What really makes Toyota’s production system resilient

Supply chain disruptions triggered by the Covid-19 pandemic have caused major headaches for manufacturers around the world. Nowhere was this felt more acutely than in the automotive industry, which faced severe shortages of semiconductor chips and other components. This has led many to argue that just-in-time and lean production methods are dead and replaced by “just in case” stockpiling more inventory.

Yet Toyota, the originator of the lightweight concepts, fared better than most of its competitors and overtook General Motors to become North America’s top seller in 2021. People have watched the company continue to produce vehicles and concluded that it must have turned its back on its principles of minimum inventories and a pull production system. But the truth is that its performance during the pandemic has highlighted how less understood aspects of its system have actually led to greater resilience and better ability to deal with disruption.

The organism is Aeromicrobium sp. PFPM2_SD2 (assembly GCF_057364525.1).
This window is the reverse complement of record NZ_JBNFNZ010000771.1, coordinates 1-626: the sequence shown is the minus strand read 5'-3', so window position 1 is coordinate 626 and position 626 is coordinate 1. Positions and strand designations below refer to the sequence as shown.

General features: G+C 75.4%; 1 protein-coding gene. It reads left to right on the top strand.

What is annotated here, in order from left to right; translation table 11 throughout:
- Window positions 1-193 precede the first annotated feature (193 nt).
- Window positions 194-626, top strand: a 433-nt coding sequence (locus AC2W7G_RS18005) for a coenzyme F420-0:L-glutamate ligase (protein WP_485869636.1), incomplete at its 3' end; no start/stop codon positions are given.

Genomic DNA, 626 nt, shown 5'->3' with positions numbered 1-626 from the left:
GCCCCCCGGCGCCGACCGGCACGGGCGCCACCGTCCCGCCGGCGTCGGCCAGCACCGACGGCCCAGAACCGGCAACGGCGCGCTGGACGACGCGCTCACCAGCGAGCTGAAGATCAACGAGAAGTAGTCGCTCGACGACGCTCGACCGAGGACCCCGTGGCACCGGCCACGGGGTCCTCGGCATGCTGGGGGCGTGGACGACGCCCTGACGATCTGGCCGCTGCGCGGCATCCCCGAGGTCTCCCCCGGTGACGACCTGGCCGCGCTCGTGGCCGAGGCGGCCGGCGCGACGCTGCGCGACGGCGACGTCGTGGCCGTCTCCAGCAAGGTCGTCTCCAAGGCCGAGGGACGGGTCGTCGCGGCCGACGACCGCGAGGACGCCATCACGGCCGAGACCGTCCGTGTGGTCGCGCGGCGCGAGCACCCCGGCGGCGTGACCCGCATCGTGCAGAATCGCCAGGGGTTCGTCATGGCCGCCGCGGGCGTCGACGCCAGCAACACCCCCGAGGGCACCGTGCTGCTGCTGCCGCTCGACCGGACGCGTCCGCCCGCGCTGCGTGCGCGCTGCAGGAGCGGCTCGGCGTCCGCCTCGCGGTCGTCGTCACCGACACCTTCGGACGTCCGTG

“In reality, TPS [the Toyota Production System] is really what allowed us to do as well as we did,” Chris Nielsen, executive vice president of Toyota North America, told me. Nielsen has overseen quality and supply and demand management and managed numerous disruptions over the past two years. In this article, Nielsen and Jamie Bonini, President of the Toyota Production System Support Center (TSSC), share their thoughts on how the TPS has evolved and continues to adapt in a changing world.